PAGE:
Many types of heart disease can go unnoticed until a major medical emergency occurs. Ignoring the signs and symptoms that you are unwell can also lead to bigger health complications.

Some complications of heart disease can include:

  • Heart attacks
  • Sudden cardiac arrest
  • Heart failure
  • Stroke
  • Aneurysms
  • Peripheral artery disease

Who is at high risk of heart disease?

There are many risk factors for heart disease. These include:

  • Age (the risk increases as we get older)
  • Sex (men are at higher risk but the risk increases for post-menopausal women)
  • Family history of heart disease
  • Smoking
  • Bad diet
  • High cholesterol
  • High blood pressure (hypertension)
  • Obesity
  • Diabetes
  • Stress
  • Poor dental health
  • Lack of exercise

The good news is that there are plenty of simple things you can do to treat and minimize your risk of heart disease.

Top tips for a heart-healthy lifestyle

Maintaining a healthy weight, being physically active, and eating a balanced, healthy diet can go a long way towards treating and reducing your risk of heart disease. So let’s look at how you can implement lifestyle changes and maintain a healthy heart.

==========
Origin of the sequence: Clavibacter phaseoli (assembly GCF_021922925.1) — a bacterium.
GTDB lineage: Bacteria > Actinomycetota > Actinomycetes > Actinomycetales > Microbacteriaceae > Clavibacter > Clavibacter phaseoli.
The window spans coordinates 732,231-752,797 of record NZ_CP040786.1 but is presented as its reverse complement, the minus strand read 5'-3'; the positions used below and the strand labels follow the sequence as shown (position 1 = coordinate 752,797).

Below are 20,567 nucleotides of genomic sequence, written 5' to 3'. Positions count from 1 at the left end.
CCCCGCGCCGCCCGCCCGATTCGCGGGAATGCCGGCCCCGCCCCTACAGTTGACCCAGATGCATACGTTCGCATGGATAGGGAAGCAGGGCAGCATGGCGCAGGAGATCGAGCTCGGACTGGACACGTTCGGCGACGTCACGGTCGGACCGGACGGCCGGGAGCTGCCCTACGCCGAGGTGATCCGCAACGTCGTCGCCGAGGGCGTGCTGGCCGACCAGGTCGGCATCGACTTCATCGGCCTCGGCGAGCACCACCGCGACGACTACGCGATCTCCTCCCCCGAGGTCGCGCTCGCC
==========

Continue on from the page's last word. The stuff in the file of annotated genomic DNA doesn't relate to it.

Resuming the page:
Start small

The idea of suddenly running a marathon may seem impressive, but you are far more likely to lead a healthy life if you make small and sustainable changes to your daily routine.

So, instead of saying you’ll run 50 miles this week, why not commit to going for a 30-minute walk every day before breakfast? Or getting off the bus one stop earlier than usual on the way to work? You can then add to this gradually as you feel healthier and more confident.

Focus on what you can eat, not what you can’t

Lowering your cholesterol, reducing high blood pressure, and controlling the risk of diabetes comes down to dietary choices. But you’re less likely to stick to a good diet if you’re always focused on the long list of treats you can’t have.

So, instead of focusing on that, make a list of all the delicious things you can and should eat. Instead of banning carbs from your plate, focus instead on making sure you have enough portions of fruit and vegetables with every meal. This will naturally make sure that you fill up on the nutritious stuff while also getting a balanced meal full of all the food groups you need.